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Published September 2, 2013


The word ‘indie’ irritates me.

‘Back in the day’, when I was in my early 20’s I would’ve appreciated it more but now I just can’t abide it, nor everything it implies. So when a new supposed ‘gem’ of an indie game pops up I roll my eyes and move on.

This is probably the wrong attitude to have, because these developers should be applauded for what they’re doing but sometimes I just feel like the idea that ‘less is more’ really does just mean ‘less’ and that’s that.

However, occasionally you do find a genuine gem that hits all the right notes and Faster Than Light is one of those. For the most part.

The key to FTL is in its simplicity. The game is very accessible and easy to pick up, but after having given it at least 20-30 play-throughs over the course of many, many lost hours I can attest to the very real fact that this is one tough nut to crack.

Conversely the game also has incredible depth for such a small, short game. With a number of races to play as, and a number of different ships (and variations of those ships) to pilot the options are great.

And with a completely different path to the end-game every time, you’re never guaranteed to face the same obstacles – or even difficulty – each time you play.


Each race has its advantages, and each race has its negatives. As with many games, the starting race is ‘human’ and, if you’ve ever played an RPG, you’ll know that humans rarely get any kind of ‘bonuses’ or special abilities, as they are considered to be the most adaptable; jacks of all trades, if you will.

However, I found the humans the best race to play as, as they were definitely the most adaptable. One race has a starting ship with massive plating but with slow and cumbersome crew. Another ship has quick and agile crew but they’re very susceptible to physical combat and you may (or may not) be boarded at any time, and no matter how good your ship, you will lose quickly without a mixed-race crew (perhaps that’s the message… ?)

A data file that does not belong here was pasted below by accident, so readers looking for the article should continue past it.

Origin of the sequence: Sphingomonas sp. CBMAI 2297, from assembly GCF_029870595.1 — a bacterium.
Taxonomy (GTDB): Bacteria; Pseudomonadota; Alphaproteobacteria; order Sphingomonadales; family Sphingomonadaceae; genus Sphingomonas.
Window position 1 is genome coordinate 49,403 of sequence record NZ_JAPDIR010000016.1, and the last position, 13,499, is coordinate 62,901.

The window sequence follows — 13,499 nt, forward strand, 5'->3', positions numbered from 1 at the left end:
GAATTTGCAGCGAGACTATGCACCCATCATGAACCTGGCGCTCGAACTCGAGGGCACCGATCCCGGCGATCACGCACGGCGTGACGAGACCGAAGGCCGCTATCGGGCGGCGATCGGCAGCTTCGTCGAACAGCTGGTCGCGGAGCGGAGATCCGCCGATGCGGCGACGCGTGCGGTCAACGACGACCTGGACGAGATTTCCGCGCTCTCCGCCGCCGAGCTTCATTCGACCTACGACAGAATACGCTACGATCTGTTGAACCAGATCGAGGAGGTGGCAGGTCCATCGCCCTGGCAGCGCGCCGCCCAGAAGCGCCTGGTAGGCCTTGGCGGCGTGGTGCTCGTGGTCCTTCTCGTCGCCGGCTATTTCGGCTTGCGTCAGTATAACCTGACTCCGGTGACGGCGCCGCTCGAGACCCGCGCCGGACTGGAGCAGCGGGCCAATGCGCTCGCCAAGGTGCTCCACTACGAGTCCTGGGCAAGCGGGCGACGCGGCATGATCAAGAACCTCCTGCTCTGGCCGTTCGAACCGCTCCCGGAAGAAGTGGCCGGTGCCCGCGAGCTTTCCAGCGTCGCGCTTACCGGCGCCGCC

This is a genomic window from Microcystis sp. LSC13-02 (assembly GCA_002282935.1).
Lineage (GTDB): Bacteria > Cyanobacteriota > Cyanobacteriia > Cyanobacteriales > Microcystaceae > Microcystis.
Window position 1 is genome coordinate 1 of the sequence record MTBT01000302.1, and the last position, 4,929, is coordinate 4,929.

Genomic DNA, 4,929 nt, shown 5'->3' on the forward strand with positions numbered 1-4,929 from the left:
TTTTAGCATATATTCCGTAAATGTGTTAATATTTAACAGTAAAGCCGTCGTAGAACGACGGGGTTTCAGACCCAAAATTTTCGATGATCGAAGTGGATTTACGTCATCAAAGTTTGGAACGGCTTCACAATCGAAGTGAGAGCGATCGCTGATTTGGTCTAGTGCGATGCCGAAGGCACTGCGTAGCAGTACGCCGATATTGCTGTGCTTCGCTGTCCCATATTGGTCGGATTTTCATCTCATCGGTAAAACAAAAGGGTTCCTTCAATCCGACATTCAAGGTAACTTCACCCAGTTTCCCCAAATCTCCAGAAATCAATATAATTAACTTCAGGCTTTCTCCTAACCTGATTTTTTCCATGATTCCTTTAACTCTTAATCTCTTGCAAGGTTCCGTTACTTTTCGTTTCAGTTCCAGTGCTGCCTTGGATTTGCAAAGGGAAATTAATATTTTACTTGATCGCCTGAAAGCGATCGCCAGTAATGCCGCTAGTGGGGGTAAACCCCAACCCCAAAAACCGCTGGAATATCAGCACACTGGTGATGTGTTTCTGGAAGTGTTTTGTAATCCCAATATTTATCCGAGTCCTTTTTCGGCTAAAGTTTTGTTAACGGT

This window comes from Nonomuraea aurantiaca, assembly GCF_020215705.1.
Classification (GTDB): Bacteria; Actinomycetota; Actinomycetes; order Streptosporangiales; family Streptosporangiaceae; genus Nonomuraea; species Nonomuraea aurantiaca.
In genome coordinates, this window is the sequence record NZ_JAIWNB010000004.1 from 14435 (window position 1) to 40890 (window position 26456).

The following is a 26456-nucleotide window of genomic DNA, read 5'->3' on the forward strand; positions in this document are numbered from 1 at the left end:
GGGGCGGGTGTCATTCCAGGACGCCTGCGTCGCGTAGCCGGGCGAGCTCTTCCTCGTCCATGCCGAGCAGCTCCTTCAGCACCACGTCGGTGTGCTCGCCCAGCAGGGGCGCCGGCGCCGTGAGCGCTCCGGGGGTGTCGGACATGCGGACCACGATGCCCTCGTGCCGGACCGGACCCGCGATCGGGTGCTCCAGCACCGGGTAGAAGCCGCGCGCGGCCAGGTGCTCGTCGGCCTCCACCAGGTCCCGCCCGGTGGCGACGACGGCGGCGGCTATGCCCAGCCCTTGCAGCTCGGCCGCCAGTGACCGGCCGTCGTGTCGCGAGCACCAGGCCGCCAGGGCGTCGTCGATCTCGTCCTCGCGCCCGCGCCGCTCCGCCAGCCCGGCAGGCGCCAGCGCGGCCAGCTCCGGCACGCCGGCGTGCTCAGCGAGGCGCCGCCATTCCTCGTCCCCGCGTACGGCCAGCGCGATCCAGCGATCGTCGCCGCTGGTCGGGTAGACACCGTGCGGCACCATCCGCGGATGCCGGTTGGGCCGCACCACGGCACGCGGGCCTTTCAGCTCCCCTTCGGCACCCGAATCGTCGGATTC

The biggest negative I can raise against this game is the ‘boss battle’. It lets the previous couple of hours down enormously as, after putting much time and effort into honing your ship and crew, and really giving thought to how you’ve kitted out your weaponry and so on, you’re faced with a ramped up difficulty curve and a practically impassable boss by the games end.


Not only that but you’re faced with a number of almost impossible battles before you even reach this boss.

Those gripes aside, I finally took the boss down to his final bar, only to see him jump to another sector and to have to fight him again. At full-strength.

This may not have been such a huge issue, but I remained at the strength I was when I had clearly defeated him and at that point I didn’t even check to see if I could save – I left the game and haven’t been back since.

You see, I can happily take a tough game. I’ve played many of them. I even went and bought – and started – Dark Souls, so I’m not wilting flower. But games that are just straight up, unnecessarily hard and just elevate the difficulty from one stage to the next are, in my opinion, cheating. If I fail because I made a mistake, or didn’t prepare properly, then I can handle it but I hate to feel like I’ve been cheated.

That is how FTL left me feeling.

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